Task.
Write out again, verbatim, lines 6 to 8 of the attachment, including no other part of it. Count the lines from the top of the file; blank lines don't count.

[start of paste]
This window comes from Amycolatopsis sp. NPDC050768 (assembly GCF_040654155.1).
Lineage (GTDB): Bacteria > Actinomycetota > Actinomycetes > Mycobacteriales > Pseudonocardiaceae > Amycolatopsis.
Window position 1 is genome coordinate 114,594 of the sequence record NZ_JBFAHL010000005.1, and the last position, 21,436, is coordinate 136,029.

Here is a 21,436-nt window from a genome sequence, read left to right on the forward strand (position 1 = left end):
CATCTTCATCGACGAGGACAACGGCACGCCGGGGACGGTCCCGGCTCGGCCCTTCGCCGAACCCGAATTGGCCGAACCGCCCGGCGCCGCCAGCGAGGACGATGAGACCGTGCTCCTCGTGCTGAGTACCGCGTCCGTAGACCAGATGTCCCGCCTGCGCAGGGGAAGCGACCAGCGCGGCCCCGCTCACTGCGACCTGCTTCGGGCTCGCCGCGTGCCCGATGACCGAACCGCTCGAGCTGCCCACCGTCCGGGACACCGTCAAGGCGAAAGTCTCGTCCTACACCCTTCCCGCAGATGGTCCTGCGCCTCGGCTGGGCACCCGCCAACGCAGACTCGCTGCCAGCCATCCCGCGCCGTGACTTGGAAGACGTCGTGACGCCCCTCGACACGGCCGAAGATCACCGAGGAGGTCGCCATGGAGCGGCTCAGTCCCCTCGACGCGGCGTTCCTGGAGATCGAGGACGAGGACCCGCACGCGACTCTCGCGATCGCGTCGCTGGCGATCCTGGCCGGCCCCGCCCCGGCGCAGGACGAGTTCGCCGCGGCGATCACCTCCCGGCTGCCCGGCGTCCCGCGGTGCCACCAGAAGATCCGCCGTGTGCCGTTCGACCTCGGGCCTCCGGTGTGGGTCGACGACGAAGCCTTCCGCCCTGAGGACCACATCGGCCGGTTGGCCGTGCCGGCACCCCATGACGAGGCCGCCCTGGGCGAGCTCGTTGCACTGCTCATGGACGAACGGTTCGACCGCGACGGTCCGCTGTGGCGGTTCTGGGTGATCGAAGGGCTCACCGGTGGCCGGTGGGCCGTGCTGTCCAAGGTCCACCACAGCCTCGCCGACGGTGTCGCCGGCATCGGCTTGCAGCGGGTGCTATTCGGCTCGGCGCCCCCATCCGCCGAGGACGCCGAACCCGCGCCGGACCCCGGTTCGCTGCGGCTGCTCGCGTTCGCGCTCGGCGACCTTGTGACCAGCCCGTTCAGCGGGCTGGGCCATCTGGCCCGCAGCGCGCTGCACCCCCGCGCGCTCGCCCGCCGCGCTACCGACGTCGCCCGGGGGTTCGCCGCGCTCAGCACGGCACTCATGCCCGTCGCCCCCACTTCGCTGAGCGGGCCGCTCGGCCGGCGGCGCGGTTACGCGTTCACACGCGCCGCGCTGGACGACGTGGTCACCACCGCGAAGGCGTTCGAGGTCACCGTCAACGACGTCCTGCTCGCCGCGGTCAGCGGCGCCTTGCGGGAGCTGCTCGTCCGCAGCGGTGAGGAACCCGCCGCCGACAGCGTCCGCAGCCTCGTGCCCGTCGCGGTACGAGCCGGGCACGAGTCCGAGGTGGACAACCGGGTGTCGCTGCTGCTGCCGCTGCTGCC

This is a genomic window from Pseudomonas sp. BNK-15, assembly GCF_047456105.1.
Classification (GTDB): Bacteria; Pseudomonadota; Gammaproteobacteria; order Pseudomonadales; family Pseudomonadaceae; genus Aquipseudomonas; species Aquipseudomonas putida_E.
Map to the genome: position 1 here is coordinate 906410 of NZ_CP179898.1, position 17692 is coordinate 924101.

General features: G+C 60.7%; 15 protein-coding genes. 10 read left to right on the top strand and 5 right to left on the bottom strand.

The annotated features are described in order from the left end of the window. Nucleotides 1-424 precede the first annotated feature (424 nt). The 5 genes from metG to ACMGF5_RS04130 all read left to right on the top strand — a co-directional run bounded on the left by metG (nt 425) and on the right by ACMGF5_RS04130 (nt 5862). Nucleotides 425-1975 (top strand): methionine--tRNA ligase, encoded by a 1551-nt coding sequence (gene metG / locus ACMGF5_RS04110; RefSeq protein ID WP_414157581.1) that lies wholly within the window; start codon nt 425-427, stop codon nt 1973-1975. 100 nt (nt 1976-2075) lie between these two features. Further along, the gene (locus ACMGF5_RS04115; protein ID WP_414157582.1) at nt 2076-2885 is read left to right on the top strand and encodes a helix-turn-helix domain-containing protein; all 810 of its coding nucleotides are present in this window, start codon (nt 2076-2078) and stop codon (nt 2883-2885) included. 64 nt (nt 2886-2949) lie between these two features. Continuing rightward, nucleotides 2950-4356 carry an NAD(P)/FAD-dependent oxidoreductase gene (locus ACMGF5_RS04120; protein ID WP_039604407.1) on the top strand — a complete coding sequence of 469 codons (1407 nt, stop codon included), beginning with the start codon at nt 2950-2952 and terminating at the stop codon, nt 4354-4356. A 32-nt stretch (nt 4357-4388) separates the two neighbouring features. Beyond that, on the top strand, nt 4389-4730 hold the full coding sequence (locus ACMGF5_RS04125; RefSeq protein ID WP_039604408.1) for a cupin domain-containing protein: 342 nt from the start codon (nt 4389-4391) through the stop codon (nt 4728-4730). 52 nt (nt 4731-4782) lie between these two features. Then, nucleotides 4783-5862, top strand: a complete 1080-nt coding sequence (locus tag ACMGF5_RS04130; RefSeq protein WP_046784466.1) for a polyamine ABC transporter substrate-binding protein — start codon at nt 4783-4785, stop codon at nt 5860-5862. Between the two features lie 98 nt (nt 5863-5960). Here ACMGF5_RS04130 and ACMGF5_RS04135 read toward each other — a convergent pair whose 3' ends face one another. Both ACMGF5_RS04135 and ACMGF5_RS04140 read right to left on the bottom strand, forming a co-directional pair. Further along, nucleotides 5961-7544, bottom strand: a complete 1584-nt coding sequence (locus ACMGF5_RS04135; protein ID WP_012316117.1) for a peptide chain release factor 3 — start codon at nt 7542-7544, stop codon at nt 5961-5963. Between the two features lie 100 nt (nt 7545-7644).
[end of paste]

This is a genomic window from Pseudomonas sp. BNK-15, assembly GCF_047456105.1.
Classification (GTDB): Bacteria; Pseudomonadota; Gammaproteobacteria; order Pseudomonadales; family Pseudomonadaceae; genus Aquipseudomonas; species Aquipseudomonas putida_E.
Map to the genome: position 1 here is coordinate 906410 of NZ_CP179898.1, position 17692 is coordinate 924101.